Excavations at Greenan: from Mesolithic to Post-medieval
In the summer of 2015, AOC carried out excavations at Greenan in Ayrshire, on behalf of Mactaggart and Mickel. The excavations revealed evidence of eight thousand years of human occupation, ranging from the middle stone age (Mesolithic) to the 17th century.
The remains of three small hut circles of Mesolithic date (c. 8000-4000 BC) were recorded (one shown to the right). These structures are very rare within the archaeological record of Great Britain, with only a handful of recorded examples. The structures were small, ranging from three to six metres in diameter, and produced small numbers of flint tools and waste material from their production.
Further prehistoric evidence was discovered, including Neolithic (c. 4000-2500 BC) pottery (below), and ring-groove and post-ring roundhouses. Some of the pottery has both impressed and incised decoration and may be a transitional form between later Neolithic ceramic traditions. The sherds shown here are conjoining fragments of the same vessel, which measured around 30cm in diameter at the rim. At the point where the rim sherd has broken away from the body sherds, you can just make out two perforations, which are likely to have continued at regular intervals around the circumference of the pot, perhaps to allow a skin cover to be ‘sewn’ across the mouth.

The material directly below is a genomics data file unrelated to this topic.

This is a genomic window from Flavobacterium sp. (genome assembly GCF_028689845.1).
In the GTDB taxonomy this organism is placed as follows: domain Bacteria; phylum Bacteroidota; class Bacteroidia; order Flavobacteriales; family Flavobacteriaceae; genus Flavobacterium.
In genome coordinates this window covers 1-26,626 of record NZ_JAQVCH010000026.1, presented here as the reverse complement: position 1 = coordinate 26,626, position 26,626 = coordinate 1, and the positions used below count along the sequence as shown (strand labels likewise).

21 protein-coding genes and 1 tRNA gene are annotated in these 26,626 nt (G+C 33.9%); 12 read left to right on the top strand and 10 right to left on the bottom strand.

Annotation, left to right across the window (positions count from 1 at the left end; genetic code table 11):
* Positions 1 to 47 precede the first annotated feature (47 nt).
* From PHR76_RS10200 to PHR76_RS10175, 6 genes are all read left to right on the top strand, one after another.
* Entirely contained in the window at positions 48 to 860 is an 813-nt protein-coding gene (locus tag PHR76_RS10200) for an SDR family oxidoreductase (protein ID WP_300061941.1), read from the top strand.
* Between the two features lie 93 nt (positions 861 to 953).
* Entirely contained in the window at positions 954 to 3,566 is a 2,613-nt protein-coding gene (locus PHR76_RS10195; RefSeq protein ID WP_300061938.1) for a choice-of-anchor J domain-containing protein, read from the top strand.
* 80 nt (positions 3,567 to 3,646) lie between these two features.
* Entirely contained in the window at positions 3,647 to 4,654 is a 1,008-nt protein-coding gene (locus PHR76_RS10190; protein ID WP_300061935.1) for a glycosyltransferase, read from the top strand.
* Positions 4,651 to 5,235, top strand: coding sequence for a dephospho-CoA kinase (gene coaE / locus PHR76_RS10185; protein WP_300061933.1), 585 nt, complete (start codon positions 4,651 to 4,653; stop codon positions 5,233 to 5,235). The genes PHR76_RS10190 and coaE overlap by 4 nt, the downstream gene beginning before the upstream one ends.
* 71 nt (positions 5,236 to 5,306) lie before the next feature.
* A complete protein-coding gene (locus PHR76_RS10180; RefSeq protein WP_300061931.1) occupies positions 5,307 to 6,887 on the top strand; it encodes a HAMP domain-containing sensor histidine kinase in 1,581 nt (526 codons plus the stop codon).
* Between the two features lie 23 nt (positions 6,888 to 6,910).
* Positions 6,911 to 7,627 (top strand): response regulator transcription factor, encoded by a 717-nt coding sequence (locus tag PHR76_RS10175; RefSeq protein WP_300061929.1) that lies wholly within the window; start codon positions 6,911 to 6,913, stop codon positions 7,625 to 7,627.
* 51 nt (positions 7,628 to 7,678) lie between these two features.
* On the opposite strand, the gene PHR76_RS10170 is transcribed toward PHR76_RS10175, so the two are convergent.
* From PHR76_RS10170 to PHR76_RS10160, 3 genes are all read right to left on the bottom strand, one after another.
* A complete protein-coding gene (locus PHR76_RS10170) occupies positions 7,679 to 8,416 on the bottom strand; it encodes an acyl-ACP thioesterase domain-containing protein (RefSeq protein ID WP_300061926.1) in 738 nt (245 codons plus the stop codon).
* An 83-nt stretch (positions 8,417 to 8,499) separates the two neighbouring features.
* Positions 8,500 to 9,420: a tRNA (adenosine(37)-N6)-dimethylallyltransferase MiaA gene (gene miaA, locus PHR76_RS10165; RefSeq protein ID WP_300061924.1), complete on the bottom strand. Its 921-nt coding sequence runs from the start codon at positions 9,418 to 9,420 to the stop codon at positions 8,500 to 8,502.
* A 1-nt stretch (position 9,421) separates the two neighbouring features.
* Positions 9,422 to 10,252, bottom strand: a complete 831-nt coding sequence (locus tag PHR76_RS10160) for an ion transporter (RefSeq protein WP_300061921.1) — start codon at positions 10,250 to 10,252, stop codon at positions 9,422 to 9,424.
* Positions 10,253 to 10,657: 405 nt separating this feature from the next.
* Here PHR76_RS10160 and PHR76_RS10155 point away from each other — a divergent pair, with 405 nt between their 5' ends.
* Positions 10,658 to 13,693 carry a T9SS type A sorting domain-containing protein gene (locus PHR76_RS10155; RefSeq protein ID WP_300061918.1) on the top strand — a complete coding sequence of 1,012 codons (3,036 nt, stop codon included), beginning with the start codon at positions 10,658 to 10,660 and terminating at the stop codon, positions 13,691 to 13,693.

The roundhouse structures are a common feature of Bronze (c. 2500-700BC) and Iron Age (c. 700 BC-AD 43) activity across Scotland. In addition, numerous other pit and post-hole features were recorded with large associated assemblages of chipped stone tools.
Later activity relating to the later medieval and early modern periods was also revealed in the form of numerous ditches and pits. These are the traces of field systems associated with farming. These remains are also relatively rare within the archaeological record, especially within lowland Scotland.
AOC is currently working on a comprehensive programme of post-excavation analysis and interpretation.